It must have been amazing sight 66 million years ago for the dinosaurs to look up and see a giant rock, of order the length of Manhattan (7–50 miles in diameter), getting bigger and bigger in the sky. But the fun would have stopped when the rock hit the ground and blasted out the enormous Chicxulub crater, 93 miles in diameter, off the Yucatán Peninsula in Mexico. The human species did not exist back then and might not have existed today if not for the mass extinction that resulted from this impact.
But there is hope that a similar extinction event will not repeat in our future, because science can shield us from catastrophes. If the dinosaurs had had telescopes, they could have identified the approaching rock and perhaps deflected it to miss the Earth. In principle, astronomy can save lives.
With this in mind, the U.S. Congress tasked NASA to identify 90 percent of all objects larger than 140 meters that pose a risk from a collision with Earth, the so-called near-Earth Objects (NEOs). The Pan-STARRS telescope started to address this challenge, and, while surveying the sky, discovered `Oumuamua, establishing our first encounter with an interstellar object.
But what was the origin of the Chicxulub impactor that triggered the Cretaceous–Tertiary (K–T) extinction of three-quarters of the plant and animal species on Earth? Until now, its source was a mystery. Astronomers calculated that the impact rate of main-belt asteroids and long-period comets would be too low to explain the relative recency of the Chicxulub event.
In a new paper with my student Amir Siraj, we show that a fraction of these long-period comets from the outskirts of the solar system can be broken into pieces when they pass near the sun. Their breakup produces a collection of small fragments that cross the orbit of the Earth. We found that this population of shrapnel increases by an order of magnitude the impact rate of giant rocks on Earth, making it consistent with the age of the Chicxulub crater. The cometary origin of the Chicxulub impactor also explains the composition of the largest confirmed impact crater on Earth, Vredefort—which is twice the size of the Chicxulub crater. In addition, the shrapnel model implies that fragments smaller by an order of magnitude than the Chicxulub impactor should strike the Earth every million years, explaining why the Zhamanshin crater, which is 10 times smaller than the Chicxulub crater, formed within the last million years and has cometary composition.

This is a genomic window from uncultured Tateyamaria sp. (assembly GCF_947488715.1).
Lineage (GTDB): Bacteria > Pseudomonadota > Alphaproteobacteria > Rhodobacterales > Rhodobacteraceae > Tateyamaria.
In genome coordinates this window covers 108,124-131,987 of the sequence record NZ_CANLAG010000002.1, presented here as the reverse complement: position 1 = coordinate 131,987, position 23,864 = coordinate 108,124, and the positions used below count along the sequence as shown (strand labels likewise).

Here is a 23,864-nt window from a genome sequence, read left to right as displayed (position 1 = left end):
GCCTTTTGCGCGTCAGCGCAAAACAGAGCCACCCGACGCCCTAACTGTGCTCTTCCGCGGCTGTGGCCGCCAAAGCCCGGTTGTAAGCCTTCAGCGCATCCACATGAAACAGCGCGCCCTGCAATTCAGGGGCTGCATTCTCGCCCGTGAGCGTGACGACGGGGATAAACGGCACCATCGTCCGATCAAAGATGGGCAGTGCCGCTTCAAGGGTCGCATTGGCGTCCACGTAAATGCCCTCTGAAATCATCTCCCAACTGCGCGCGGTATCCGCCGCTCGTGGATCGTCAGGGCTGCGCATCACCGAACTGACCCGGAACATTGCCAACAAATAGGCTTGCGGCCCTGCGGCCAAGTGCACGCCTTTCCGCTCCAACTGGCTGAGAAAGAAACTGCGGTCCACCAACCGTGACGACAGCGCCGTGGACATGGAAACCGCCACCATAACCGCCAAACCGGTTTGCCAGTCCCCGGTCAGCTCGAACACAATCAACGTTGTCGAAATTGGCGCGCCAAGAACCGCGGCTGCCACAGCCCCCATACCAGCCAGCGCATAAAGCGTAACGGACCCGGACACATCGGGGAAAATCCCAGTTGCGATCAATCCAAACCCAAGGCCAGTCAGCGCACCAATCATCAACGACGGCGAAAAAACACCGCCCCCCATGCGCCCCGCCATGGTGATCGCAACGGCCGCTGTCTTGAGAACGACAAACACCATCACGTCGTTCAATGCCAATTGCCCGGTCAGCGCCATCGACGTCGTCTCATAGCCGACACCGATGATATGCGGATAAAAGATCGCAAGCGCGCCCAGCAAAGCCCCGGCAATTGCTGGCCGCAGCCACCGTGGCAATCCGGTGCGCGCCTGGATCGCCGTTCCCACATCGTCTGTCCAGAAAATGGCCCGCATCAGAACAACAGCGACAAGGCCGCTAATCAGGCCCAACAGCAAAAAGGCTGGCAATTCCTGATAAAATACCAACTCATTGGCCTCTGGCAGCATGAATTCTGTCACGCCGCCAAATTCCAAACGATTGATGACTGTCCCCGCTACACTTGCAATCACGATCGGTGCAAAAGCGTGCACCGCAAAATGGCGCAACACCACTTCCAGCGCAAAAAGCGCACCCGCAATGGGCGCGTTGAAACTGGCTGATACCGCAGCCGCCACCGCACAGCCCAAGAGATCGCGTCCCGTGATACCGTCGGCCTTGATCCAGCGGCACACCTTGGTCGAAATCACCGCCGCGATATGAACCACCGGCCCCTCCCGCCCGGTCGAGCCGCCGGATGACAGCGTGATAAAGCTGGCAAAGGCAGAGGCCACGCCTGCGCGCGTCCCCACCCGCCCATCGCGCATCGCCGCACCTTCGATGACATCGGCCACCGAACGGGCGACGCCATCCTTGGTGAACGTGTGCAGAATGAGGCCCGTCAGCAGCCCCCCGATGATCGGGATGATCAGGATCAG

How can we mitigate the risk from solar system shrapnel? Within three years, the Vera C. Rubin Observatory in Chile will start operating the largest CCD camera ever built with 3.2 gigapixels. It will survey the sky with an 8.4-meter primary mirror, producing 30 terabytes of data each night. The resulting Legacy Survey of Space and Time (LSST) will identify 60 percent of all NEOs larger than 140 meters, bringing us two thirds of the way to the congressional target.
If a dangerous NEO is identified, we could use various strategies to deflect it so that it will miss the Earth. The deflection techniques include initiating a billiard-like kick from impact of a projectile; gravitational shepherding by a massive spacecraft; painting the NEO on one side to increase the radiation pressure of the sun; and using various options, like shining a laser or an ion beam on it, focusing sunlight on it, attaching an engine to it or exploding a bomb on its surface, all to nudge the NEO orbit away from Earth through the rocket effect of evaporating gases. Which approach we choose will depend on the size and composition of the object.
Clearly, size is not a measure of fitness. The small brain of a human can be more valuable for survival than the giant body of a dinosaur. Science is our most precious advantage relative to the dinosaurs that predated us.
But our advantage also brings a sense of responsibility for the future of our planet. Science thrives through collaboration across the globe without the barriers imposed by borders or national identities. The main risks to our existence do not stem from rocks falling from the sky but from our own actions. The biggest challenge we face is how to promote long-term survival rather than arrive at the brink of self-extinction through the technologies we enable.